The innovation also sparked a new startup to bring the technology to market.
A team of researchers led by a Veterans Affairs Department biomedical engineer produced a high-tech “smart bandage” that uses electrical stimulation to treat chronic wounds and can provide information about how they are healing.
The bandage, now named “Exciflex," is equipped with a chip, sensors and more, incorporating electrotherapeutic technology developed by Dr. Kath Bogie and her research colleagues in Cleveland at the VA Advanced Platform Technology Center and Case Western Reserve University.
With help from the VA Technology Transfer Program, VA’s Bogie connected with entrepreneurs who formed a new startup company—Exci Inc.—to bring the tech-boosted bandage to market.
“In all my research I am motivated by improving healthcare for veterans, particularly those who experience chronic wounds,” Bogie told Nextgov during an email conversation Thursday. “It is very exciting to see this technology coming to fruition.”
Veterans—particularly those who use wheelchairs or who’ve experienced blast injuries—face some of the highest risks for infections and chronic wounds, such as pressure ulcers or pressure injuries, she noted. The injuries can be painful and costly for patients, and those that are especially slow to heal can require a great deal of specialized care. In the U.S. pressure injuries can amount to more than $11 billion per year.
It’s understood that energy from electrical stimulation can help heal chronic wounds by reducing infection, disrupting biofilm formed from bacteria that can slow down the healing process and more. Though electricity has been studied and used in treatment approaches previously, the technology built by Bogie—who has been confronting the health care challenge intermittently for nearly 15 years—offers a little something more.
“The smart bandage can stay in place for up to seven days, so the wound environment remains stable,” VA’s release on the work reads. “That is one of the reasons why the smart bandage system is superior to a traditional wound dressing that must be removed every time the patient receives conventional electrical stimulation.”
Another crucial element is that the device can offer therapy at any time—and outside of clinic visits.
The bandage is equipped with sensors, electrodes, a power and control module and other elements. The electronics within its top half can be removed from the absorbent bandage beneath it, which can be worn for up to seven days before disposing of it. And what’s happening inside the bandage itself and the wound can be recorded. According to the release, the chip can capture data including the period of use, battery charge, as well as readings of a wound’s temperature or any disturbance across it.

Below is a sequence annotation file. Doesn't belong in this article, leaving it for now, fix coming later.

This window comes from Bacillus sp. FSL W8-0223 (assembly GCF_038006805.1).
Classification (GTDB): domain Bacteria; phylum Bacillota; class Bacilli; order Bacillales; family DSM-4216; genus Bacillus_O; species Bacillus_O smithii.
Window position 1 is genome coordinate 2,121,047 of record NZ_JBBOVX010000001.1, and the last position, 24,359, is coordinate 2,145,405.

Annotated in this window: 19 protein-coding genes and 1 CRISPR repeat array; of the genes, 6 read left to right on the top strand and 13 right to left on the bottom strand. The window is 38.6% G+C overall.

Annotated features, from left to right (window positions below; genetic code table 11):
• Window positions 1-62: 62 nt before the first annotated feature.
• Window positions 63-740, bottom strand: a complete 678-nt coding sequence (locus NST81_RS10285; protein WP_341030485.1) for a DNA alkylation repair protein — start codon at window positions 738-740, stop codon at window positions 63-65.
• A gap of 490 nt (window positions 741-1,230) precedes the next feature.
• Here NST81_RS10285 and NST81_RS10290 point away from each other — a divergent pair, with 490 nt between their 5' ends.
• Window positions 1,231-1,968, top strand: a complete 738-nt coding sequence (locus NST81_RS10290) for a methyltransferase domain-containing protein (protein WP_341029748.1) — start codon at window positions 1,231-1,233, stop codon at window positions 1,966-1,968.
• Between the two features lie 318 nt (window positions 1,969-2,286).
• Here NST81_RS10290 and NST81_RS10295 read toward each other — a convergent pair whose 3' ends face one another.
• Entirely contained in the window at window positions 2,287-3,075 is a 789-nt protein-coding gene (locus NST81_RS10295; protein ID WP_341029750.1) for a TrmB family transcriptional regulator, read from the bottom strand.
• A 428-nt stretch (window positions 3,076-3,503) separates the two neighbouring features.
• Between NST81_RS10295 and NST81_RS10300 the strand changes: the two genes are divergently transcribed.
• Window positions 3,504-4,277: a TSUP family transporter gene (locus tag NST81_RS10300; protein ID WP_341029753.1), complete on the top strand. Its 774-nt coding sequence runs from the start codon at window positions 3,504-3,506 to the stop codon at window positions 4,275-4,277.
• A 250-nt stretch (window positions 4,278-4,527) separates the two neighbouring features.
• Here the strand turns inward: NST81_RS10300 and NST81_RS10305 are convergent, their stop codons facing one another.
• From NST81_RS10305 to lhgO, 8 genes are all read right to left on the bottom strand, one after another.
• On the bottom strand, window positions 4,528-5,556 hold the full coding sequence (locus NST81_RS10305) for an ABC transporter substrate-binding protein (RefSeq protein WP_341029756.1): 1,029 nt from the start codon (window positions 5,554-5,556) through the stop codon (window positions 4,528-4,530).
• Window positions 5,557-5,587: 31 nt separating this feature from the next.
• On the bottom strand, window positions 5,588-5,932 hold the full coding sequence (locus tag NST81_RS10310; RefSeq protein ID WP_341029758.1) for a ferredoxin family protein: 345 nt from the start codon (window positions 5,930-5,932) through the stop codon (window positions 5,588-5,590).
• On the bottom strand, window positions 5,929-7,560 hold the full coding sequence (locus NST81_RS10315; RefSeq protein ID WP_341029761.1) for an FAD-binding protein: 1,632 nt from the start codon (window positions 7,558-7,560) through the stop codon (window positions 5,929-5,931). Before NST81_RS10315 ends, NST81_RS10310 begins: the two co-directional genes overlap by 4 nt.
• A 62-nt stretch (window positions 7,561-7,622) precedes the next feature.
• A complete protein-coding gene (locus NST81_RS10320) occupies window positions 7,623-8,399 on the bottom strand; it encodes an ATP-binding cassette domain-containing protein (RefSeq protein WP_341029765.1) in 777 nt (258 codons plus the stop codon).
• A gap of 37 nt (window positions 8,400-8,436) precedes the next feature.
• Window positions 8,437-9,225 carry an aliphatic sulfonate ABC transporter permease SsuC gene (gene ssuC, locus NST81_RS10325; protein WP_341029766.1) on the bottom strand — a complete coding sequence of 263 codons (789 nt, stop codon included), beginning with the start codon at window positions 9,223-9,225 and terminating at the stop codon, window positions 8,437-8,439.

Health care professionals can leverage information collected by the bandage in patients’ overall treatment. Further, the smart bandage also includes a capability—which has not yet been approved by VA for use—to sync up straight to patients’ phones and directly transmit information to their clinical care providers, enabling them to make treatment adjustments in close to real time.
“We have worked with veterans healthcare providers during development and they have provided input on the design,” Bogie noted regarding the device’s creation, adding that the team has “made design changes based on their input.”
Through the work, they received funding and what Bogie called “invaluable support” from VA to run a clinical pilot study involving veteran participants with lower extremity ischemic wounds, which accompany poor blood flow.
“The study is currently on hold due to the COVID-19 administrative hold on clinical research,” Bogie noted.
But in hopes to help bring the wound-helping device toward broader implementation more quickly, she also turned to the agency’s Technology Transfer Program, which aims to assist in the licensing and patenting of new VA-made tech tools. In the process, the bandage was included in the VA's first FedTech Startup Studio and Bogie was teamed with entrepreneurs who helped with market analysis, investor pitches, business plan creation, and beyond.
With intent to better appeal to customers down the line, the team coined the name “Exciflex” for the bandage—and the tech went on to be voted "Best Potential Startup Technology," during the event.
From there, the entrepreneurs launched the startup Exci Inc., to fully scale the bandage to market; Bogie serves as that company’s senior advisor. Now, its founders are negotiating a license agreement with VA.
Ultimately, the to-be-marketed Exciflex will “enable user-friendly monitoring and control of [electrical stimulation, or ES] wound therapy by the clinician,” Bogie explained, also reiterating that the device will deliver therapeutic ES without needing to disturb the wound dressing for up to a week.
“This will positively impact all patients, in particular, those who are receiving out-patient care because they will not need to attend the outpatient clinic so frequently,” she said.
Bogie also confirmed that the device is Bluetooth Low Energy, or BLE-enabled and that cached wound status data will be securely uploaded to a web service. Graphical wound history and trends and wound status between therapeutic ES will also be provided.
“The apps to check and manage Exciflex activity are being developed for clinician use at this time,” Bogie said. “There has not been a technology that provides real-time data on wound healing before, so we want to make it accessible to clinicians first so they can determine what is useful data.”